It’s difficult to nail down all that we share as fellow travelers in this place. One thing we can surely share is caring for each other, helping our neighbors after a loss.
On Sept. 7, 2020, one year ago today, fire roared down the North Santiam River canyon. The Santiam Fire, at more than 400,000 acres, destroyed 1,500 structures, with the cities of Detroit, Gates, Idanha, Mill City, and Lyons suffering varying amounts of damage. It was one of the most destructive wildfires in the history of Oregon.
I drove down through the canyon last month, and could not really find words to express the shock and loss. Here is a short poem I wrote years ago, updated to help me look not just back, but forward.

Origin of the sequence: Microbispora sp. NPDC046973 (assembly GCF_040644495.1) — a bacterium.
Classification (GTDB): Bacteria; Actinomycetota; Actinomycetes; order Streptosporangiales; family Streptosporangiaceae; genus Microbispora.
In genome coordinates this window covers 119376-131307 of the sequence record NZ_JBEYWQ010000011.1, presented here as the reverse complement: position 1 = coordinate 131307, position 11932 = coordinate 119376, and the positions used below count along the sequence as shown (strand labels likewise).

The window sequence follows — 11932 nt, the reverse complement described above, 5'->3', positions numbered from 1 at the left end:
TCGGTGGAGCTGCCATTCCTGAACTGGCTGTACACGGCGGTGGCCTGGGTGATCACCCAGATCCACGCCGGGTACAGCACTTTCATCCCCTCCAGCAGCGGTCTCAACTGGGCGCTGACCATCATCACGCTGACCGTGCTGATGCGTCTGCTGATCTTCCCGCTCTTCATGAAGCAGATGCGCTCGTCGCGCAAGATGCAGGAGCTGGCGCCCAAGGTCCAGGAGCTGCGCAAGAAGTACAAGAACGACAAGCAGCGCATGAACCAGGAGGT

That I cannot determine whether I am lost
Or something else is lost
Is probably because the echo of voices and laughter,
The smell of fir branches in the sun
The sight of early morning water-skiing on the lake,
Velvet smooth water sliding by as the sun rises –
Are still too much a living part of memory,
While the ghosts of charred two-by-fours and tables
Still haunt, pulling back into black and loss.
But now, in only vaguely understood transition
Just perceiving a new-found place;
A space, where I am learning to be comfortable
With people who must hug
To tell you how they feel
A discovery that, what now I see
With transformed eyes, are never-lost good friends.